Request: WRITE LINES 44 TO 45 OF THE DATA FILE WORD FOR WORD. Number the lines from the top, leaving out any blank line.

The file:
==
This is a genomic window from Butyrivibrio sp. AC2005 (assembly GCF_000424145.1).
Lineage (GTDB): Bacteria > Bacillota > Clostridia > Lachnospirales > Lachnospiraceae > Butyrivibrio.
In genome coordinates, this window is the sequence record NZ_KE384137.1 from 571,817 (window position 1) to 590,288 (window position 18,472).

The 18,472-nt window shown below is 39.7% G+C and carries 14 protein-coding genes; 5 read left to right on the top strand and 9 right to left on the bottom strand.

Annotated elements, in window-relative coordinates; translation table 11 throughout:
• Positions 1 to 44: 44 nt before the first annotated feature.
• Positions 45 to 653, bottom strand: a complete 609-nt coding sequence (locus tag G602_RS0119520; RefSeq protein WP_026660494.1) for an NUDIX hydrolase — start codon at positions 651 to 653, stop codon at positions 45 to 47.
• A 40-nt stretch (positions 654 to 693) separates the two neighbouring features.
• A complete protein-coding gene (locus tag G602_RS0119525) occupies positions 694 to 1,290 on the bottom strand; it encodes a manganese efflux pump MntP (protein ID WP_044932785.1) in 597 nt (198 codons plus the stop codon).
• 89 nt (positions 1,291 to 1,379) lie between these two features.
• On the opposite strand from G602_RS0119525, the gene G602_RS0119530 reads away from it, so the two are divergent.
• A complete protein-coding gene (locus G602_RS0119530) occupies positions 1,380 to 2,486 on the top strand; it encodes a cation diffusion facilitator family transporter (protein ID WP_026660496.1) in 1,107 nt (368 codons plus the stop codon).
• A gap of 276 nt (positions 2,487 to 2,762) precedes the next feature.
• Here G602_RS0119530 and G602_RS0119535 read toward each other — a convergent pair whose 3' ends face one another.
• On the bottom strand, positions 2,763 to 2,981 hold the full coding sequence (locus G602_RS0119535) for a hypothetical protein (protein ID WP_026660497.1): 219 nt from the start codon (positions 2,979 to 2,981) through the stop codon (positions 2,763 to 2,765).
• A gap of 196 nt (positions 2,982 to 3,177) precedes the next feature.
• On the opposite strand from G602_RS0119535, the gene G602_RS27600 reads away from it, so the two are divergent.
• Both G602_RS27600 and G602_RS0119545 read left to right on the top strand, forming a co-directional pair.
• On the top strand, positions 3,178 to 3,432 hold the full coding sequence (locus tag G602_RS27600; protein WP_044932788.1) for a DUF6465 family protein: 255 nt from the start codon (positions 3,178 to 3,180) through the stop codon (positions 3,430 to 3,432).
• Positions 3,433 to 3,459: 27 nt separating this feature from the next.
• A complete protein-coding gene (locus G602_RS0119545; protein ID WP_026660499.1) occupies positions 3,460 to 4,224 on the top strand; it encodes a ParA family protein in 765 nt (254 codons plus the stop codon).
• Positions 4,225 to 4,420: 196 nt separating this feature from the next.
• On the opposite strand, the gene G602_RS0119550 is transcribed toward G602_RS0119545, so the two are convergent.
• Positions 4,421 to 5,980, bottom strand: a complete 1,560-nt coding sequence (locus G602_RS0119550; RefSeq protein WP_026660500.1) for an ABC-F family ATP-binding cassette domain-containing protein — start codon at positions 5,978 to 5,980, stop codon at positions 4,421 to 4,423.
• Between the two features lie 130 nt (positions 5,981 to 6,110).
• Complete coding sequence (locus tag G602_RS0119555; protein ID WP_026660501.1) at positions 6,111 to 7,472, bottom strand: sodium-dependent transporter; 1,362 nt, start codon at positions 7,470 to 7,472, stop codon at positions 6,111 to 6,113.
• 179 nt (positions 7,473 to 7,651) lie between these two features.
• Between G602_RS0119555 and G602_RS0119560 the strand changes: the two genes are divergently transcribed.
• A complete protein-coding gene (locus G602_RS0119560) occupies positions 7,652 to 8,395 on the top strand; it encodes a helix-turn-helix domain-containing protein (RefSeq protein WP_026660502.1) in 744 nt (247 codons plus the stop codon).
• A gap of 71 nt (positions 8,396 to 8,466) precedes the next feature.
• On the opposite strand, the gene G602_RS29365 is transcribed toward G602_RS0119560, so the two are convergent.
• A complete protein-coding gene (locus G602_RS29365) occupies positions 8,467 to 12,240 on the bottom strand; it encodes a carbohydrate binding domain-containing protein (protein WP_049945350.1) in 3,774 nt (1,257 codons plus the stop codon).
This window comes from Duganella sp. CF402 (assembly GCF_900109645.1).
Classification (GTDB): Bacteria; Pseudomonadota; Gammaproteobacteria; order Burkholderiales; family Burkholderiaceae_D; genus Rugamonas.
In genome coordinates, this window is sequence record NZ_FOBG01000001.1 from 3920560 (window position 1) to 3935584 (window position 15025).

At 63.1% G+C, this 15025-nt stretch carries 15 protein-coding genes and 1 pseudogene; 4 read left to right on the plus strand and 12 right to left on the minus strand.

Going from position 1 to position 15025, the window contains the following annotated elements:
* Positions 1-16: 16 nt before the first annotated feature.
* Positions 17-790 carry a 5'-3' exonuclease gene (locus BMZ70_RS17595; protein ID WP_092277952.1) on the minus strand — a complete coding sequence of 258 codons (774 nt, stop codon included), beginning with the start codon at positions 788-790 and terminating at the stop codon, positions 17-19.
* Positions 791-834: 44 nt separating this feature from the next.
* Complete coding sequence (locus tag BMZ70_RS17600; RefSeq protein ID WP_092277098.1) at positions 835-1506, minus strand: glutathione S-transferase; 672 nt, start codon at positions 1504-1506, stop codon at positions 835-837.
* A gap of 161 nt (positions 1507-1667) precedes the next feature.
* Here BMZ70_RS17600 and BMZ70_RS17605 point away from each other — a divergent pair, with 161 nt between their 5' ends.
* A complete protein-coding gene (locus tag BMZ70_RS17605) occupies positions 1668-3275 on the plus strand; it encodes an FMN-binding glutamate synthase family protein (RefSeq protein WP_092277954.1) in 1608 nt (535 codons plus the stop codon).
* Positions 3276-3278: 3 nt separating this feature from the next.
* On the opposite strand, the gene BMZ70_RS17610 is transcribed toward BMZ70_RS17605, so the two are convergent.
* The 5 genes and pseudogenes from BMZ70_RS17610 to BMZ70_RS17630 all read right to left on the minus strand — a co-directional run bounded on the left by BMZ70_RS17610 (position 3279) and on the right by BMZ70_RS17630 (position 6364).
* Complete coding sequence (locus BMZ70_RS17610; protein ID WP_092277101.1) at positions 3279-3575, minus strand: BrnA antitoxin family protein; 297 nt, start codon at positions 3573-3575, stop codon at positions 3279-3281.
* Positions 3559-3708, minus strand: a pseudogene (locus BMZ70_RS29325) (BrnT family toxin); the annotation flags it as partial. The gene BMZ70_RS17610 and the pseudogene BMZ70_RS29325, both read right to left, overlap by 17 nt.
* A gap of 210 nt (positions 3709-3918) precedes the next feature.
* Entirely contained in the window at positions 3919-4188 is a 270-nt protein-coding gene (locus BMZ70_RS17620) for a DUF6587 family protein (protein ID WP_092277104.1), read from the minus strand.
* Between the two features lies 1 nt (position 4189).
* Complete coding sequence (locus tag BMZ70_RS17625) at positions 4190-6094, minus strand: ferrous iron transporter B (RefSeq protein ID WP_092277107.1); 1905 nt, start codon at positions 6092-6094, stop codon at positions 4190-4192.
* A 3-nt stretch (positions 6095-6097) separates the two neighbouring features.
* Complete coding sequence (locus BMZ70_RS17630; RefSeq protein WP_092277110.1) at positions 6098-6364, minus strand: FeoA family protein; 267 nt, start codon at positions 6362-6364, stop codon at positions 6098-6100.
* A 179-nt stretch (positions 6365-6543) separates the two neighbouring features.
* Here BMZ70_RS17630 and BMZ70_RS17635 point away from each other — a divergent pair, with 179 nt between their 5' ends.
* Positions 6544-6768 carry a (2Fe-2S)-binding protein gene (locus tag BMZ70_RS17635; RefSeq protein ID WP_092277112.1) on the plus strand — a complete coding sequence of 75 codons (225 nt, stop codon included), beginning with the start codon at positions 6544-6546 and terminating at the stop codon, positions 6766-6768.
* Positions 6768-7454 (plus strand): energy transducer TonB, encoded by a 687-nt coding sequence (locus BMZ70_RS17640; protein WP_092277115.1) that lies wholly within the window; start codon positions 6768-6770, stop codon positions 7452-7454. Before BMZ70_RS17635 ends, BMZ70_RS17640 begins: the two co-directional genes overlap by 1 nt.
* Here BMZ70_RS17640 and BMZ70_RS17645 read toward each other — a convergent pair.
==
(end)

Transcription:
* A complete protein-coding gene (locus tag BMZ70_RS17605) occupies positions 1668-3275 on the plus strand; it encodes an FMN-binding glutamate synthase family protein (RefSeq protein WP_092277954.1) in 1608 nt (535 codons plus the stop codon).
* Positions 3276-3278: 3 nt separating this feature from the next.